Another common yardstick of valuing projects is Internal Rate of Return, or IRR. IRR is the discount rate which, when applied to a project, will cause the NPV to be zero. Let us use a simple example:
Say you are going to lay out $100,000 for a project. This project will produce cash flows of $15,000 in year 1, and $50,000 in year 2, and $70,000 in year 3. What is the IRR?
In order to solve this problem, we must set up an equation for NPV and set it to zero:
Then we simply solve for r. Of course, as there are 3 variables in this equation, we cannot solve it algebraically, and must use either a financial calculator, Excel, or some type of graphing program or calculator. Using a financial calculator, the answer can be found as 13.454%. So, if the company's cost of capital is 13%, then this project is good to take. However, if the company requires a 13.5% return, the project would not be wise.
There is one caveat to using IRR to evaluate projects. IRR is a rate, not an amount. So if your company must choose between two projects, one with an IRR of 8%, and another with an IRR of 11%, the 11% IRR project is not always the best choice.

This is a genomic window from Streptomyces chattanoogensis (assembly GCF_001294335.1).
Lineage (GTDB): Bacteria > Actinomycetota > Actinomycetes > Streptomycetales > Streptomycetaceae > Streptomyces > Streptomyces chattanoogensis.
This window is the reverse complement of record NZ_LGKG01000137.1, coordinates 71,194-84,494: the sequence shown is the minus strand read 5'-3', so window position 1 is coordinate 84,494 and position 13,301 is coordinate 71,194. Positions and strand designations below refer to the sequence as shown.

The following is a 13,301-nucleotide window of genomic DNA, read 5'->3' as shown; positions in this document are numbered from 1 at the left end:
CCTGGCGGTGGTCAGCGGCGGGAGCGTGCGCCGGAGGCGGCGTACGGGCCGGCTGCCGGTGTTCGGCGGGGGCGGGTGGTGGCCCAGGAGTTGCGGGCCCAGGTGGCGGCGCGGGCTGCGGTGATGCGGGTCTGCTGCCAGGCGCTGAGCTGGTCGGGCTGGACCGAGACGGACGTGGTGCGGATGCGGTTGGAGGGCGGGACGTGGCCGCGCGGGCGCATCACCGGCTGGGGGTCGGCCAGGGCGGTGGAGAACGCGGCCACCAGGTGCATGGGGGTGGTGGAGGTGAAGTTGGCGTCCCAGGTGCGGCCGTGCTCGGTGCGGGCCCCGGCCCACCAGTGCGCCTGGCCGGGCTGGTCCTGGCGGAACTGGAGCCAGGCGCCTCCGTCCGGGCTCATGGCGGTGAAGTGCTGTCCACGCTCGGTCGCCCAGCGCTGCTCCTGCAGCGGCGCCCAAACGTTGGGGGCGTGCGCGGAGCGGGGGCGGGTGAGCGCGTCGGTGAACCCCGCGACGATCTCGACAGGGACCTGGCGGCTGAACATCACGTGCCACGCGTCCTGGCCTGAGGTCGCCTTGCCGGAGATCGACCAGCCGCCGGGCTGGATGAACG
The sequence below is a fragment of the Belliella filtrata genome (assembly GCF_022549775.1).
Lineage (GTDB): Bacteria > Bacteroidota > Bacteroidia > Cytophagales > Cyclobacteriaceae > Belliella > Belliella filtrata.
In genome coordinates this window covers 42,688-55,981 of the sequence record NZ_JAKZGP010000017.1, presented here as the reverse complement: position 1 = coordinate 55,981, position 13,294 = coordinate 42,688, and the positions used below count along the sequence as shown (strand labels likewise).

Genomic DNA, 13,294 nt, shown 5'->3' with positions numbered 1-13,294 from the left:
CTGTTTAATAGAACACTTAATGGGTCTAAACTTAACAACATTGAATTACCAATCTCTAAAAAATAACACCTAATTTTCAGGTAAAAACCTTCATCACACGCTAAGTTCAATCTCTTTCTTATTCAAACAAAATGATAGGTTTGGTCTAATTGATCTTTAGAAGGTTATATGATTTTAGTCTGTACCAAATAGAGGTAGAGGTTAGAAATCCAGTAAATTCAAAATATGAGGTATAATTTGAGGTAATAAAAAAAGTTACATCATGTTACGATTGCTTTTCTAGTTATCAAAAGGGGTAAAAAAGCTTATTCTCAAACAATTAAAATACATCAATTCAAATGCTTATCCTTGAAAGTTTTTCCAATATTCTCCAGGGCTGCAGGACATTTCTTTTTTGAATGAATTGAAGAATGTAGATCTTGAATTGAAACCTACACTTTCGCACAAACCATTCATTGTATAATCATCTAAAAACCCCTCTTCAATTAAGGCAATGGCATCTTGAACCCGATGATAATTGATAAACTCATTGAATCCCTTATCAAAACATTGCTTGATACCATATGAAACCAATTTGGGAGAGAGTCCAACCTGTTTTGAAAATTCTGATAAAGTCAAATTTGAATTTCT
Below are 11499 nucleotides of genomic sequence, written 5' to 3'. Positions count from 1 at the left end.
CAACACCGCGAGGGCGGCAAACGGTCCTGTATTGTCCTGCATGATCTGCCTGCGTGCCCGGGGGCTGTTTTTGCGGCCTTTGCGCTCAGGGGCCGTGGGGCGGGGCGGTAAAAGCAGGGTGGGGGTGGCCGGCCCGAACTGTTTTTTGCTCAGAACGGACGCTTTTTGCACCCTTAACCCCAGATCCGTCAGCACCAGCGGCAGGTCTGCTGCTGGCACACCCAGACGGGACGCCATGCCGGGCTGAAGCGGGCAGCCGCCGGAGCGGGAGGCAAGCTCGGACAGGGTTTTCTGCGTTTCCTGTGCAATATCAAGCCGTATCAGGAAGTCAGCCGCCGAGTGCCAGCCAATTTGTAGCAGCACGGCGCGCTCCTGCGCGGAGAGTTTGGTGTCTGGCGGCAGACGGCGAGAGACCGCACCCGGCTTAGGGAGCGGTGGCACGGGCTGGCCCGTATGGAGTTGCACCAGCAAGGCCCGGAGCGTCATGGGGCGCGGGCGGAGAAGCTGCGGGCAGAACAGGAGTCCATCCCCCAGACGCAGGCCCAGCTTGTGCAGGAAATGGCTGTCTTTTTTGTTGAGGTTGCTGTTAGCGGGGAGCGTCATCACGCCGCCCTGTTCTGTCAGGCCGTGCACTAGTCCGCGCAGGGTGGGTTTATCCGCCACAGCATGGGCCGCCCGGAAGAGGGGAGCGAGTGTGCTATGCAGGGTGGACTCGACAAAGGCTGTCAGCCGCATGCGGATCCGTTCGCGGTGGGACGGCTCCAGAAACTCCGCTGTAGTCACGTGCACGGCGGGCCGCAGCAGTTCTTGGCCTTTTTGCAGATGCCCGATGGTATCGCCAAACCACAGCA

|Project A||Project B|
|Return after 1 yr||$108,000||$1,110|
So you see, the project with the higher IRR ends up netting the company far less money, as the projects are mutually exclusive. An example of resource allocation maybe that 70 project Bs can be undertaken, vs 1 project A. Project B has a higher IRR and would result in $7700 with an outlay of $70000 , not accounting for administrative costs, whereas 1 Project A would result in 8000 for $100000 outlay, and be likely less costly administratively. For the effort, work or taking on risk, the rate of return would be 7.7% or 8% on capital vs 3% from term deposit with no effort, (assuming tax deductions, e.g. for depreciation of capital plant/equipment/property , are already accounted for by reduction in tax payment cash outflow, which are included in annual cash flow calculations ).